Written and directed by Charlie Kaufman and adapted from the novel by Iain Reid, I’M THINKING OF ENDING THINGS (2020, streaming on Netflix) is a surreal existentialist riff that is equal parts intriguing and sluggish.
The film opens with Lucy (Jessie Buckley) driving through snowy farmland with her boyfriend Jake (Jesse Plemons) to meet his parents. She’s unhappy with him and possibly depressed about the human condition and its lack of meaning and connection; he’s meticulous and reaches out only to trip over his own pedantic nature and insecurities. At his parents’ house, his mother and father (Toni Collette and David Thewlis) strike Lucy as strange, one scene disjointedly leading to the next and becoming increasingly surreal, making her wonder who she is.
There is philosophy here and plenty of it, a point that it is hard for humans to connect and much of their connection is an illusory construct, and another point that the little and big ways we are hurt and fail to connect cost us in many ways–from finding love to realizing our true potential–and by the time we realize it, it’s too late, and the story in which we are the star unravels and ultimately means nothing.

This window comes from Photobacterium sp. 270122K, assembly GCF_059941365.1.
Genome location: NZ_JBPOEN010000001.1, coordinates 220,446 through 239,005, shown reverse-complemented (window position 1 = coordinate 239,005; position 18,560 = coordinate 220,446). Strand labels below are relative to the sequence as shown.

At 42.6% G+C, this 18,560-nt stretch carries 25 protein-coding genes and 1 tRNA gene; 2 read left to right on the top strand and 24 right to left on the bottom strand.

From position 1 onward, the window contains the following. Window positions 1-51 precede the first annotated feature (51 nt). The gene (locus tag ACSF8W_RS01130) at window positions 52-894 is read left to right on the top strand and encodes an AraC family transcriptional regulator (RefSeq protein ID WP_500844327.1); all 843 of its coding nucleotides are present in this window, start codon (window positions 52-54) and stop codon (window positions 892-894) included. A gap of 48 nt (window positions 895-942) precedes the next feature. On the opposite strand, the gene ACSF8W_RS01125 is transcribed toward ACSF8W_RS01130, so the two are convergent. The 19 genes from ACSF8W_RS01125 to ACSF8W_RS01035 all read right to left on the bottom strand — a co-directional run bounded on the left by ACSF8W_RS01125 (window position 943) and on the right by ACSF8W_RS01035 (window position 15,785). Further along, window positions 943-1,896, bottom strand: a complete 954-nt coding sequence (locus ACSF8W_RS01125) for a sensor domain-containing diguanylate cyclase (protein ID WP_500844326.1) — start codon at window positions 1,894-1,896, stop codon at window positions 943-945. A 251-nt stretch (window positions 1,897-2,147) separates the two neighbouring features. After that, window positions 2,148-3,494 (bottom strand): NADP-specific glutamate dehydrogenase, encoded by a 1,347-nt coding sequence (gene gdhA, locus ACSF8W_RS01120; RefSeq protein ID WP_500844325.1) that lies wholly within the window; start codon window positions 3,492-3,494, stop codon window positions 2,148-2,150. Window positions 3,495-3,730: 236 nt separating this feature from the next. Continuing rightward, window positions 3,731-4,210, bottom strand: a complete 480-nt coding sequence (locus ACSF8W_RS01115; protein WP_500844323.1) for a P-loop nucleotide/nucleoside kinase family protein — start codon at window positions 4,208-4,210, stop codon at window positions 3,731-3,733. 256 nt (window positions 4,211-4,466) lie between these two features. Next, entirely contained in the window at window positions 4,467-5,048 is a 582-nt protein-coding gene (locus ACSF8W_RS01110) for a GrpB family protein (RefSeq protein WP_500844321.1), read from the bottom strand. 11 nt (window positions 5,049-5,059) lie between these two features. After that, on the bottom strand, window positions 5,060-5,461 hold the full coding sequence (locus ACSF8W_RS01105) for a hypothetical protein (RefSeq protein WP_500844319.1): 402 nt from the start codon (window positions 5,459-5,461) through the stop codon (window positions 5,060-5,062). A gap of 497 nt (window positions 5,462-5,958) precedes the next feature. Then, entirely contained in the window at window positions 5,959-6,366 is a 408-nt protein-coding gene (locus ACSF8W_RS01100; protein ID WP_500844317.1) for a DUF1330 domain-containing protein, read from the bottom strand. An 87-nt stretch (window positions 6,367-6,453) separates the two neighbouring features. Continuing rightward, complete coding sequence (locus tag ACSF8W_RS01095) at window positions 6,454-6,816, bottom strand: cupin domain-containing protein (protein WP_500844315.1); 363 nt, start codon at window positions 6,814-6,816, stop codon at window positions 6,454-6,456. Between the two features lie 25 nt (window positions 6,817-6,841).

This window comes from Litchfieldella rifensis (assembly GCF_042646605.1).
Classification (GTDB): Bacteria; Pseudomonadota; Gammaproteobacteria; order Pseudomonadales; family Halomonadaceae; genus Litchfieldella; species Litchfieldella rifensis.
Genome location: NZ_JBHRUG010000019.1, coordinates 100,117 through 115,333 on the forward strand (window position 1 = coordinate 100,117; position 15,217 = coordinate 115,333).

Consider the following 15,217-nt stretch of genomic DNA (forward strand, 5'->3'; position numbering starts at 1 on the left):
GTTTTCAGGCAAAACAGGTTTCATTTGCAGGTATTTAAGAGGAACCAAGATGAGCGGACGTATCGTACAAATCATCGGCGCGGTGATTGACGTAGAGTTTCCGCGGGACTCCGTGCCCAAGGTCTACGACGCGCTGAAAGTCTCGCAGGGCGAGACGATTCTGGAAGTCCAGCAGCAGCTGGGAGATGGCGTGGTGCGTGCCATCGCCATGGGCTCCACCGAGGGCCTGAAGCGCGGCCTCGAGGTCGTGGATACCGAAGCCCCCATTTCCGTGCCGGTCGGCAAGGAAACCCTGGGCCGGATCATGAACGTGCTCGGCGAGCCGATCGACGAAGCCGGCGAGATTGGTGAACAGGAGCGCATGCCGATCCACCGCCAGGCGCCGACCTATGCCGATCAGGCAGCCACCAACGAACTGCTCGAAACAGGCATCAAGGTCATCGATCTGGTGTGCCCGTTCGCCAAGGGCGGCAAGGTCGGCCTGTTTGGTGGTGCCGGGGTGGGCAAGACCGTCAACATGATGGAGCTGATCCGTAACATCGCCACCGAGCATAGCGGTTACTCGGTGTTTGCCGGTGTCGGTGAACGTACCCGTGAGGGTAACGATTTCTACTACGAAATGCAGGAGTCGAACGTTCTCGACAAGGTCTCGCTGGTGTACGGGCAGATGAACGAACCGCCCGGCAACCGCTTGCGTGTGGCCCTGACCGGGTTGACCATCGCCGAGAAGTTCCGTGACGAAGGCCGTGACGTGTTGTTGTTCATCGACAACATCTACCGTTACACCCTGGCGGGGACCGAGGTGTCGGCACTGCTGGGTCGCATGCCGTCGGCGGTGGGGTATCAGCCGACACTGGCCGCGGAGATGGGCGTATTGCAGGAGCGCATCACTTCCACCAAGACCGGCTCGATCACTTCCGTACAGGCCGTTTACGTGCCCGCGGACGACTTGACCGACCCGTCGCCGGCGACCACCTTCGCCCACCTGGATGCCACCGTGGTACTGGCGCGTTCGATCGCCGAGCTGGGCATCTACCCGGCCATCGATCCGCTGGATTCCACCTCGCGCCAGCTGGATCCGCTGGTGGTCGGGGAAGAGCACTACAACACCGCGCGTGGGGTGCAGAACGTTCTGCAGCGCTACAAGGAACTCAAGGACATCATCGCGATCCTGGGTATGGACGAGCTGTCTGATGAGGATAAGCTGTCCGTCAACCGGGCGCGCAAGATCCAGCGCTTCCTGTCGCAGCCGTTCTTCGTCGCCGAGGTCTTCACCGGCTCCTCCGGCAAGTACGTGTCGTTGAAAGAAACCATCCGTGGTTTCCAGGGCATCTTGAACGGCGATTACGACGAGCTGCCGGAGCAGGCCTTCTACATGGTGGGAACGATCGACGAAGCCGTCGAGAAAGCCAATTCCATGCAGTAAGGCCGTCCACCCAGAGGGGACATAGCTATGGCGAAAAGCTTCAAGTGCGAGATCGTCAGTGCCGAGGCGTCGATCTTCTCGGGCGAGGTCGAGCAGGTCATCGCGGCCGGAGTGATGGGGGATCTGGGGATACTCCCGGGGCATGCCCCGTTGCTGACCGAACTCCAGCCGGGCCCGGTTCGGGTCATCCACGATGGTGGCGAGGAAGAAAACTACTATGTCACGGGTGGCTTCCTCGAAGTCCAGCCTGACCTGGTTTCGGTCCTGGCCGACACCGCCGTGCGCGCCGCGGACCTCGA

Depressing stuff, though challenging and important as it does in fact define a fundamental in the human condition. I appreciated that aspect, though for all the film’s surrealism and humanity, it never captures the heart of Kaufman’s ETERNAL SUNSHINE OF THE SPOTLESS MIND or the weirdness of his BEING JOHN MALKOVICH or the loneliness of his ADAPTATION. The result often feels like a slog, particularly during the very long driving scenes, making the film feel like a play that might have best been enjoyed more intimately on a stage.
In the end, I liked this cerebral film and really liked what it was trying to do, though it fell short for me in ideas (where’s the hope? what’s the solution?) and in its very slow pacing.